This estimate of net cost also includes assumptions of new revenues, savings from enrollees who would join the new expansion adult group rather than another eligibility group at a less favorable federal match rate, and additional administrative costs associated with a 31-percent increase in total program enrollment (from 416,000 to 546,000).

Figure 3 illustrates the total estimated net cost to the state of expansion over 10 years and summarizes the effects of new revenues, offsets and administrative costs.

Figure 2: Chart Projected Kansas Children Affected by Potential Medicaid Expansion
Figure 3: Chart Estimated Cost of Medicaid Expansion Over 10 Years

Highlights include:

Revenues and Offsets

    • $41.7 million-$52.1 million each year in managed care privilege fees. Assuming the state will use managed care organizations for all new enrollees through 2029, the 5.77-percent privilege fee would provide the largest offset to the state share of the total cost of expansion.
    • $8.2 million-$10.2 million each year in net savings from some enrollees who previously may have qualified in the Medically Needy group (those who pay a “spend down,” akin to a deductible that allows them to qualify at incomes above current eligibility levels) but who now could qualify for the higher match rate for the expansion group.
    • $2.5 million-$3.1 million each year in net savings from a reduction of 2 percent of SSI recipients age 19-64 who might seek medical coverage through the expansion group rather than seeking or maintaining SSI eligibility, qualifying for the higher match rate.
    • $5.1 million-$12.9 million each year in savings from the state receiving a higher match rate for women who become pregnant while already enrolled in KanCare.
    • $3.8 million-$4.8 million each year from increased drug rebates collected by the state.
    • $5.0 million-$6.2 million each year in net savings from moving enrollees from the entirely state-funded MediKan program to the new expansion group match rate, as well as its more complete benefits.
    • $2.2 million-$2.8 million in savings to the state correctional system for inmates who could be eligible for Medicaid in the case of a hospital admission of at least 24 hours.
    • $750,000-$1 million each year in additional premiums collected for children who enroll in CHIP as a result of the woodwork effect or crowd-out.

Administrative Costs

    • Additional administrative costs ranging from $11.7 million-$14.6 million a year.

Considerations Not in the Estimate

Some estimates of the net cost of Medicaid expansion include projections of its effect on the health care workforce and the state economy and the resulting estimated increase in tax revenues. The Kansas Hospital Association estimates expanding KanCare would generate tax revenue equaling 2.5 percent of the combined federal and state cost of new enrollees. If applied to the KHI estimate, that would produce annual revenues of $18.1 million-$22.6 million over the 10-year period.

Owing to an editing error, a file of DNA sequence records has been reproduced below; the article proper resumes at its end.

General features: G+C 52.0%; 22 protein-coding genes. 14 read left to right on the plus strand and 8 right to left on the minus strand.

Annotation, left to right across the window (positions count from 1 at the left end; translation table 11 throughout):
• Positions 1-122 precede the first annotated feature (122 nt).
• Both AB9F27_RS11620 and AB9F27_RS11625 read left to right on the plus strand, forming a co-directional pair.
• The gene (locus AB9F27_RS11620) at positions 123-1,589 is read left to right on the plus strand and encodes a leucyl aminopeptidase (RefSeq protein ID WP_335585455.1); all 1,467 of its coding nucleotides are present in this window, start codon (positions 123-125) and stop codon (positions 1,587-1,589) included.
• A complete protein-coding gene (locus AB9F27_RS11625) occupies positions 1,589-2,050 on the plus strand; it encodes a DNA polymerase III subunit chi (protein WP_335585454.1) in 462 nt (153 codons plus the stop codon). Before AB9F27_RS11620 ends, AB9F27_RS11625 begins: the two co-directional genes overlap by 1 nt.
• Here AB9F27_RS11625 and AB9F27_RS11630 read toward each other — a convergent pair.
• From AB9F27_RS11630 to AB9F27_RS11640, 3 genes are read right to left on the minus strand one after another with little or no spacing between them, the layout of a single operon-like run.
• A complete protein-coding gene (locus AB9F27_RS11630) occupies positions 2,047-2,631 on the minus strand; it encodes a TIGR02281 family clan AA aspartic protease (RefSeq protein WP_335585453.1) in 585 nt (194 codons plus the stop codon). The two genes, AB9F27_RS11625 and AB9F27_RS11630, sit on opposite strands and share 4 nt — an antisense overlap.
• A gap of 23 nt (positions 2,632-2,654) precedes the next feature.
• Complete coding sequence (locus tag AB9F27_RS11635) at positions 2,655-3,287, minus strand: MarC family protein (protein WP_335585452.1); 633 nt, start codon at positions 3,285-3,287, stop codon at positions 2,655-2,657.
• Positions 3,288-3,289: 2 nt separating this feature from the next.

In addition, while the KHI estimate includes savings from inpatient hospital stays for inmates in the state correctional system, it does not include estimated savings that might be expected over time in reduced recidivism and interaction with law enforcement. It also does not assume the state would reduce funding for other programs that currently provide behavioral health treatment and other medical care to uninsured Kansans, including community mental health centers and safety net clinics. Neither does it assume changes related to population trends.

Factors That Could Affect Experience

As with other estimates, this projection is based on assumptions that could change depending on policy choices, implementation processes, economic factors or even the status of the private insurance market. For example, if Kansas were to adopt work requirements as a component of Medicaid expansion, enrollment over the time studied might be lower than projected as members lose eligibility, gain income or do not enroll in the first place.

Conversely, a bad turn in the economy or destabilization of the private insurance market could drive more newly eligible people to enroll in KanCare as they either lose employment or can no longer afford coverage. Yearly changes in the regular match rate also could increase or decrease state costs.

About Kansas Health Institute

The Kansas Health Institute supports effective policymaking through nonpartisan research, education and engagement. KHI believes evidence-based information, objective analysis and civil dialogue enable policy leaders to be champions for a healthier Kansas. Established in 1995 with a multiyear grant from the Kansas Health Foundation, KHI is a nonprofit, nonpartisan educational organization based in Topeka.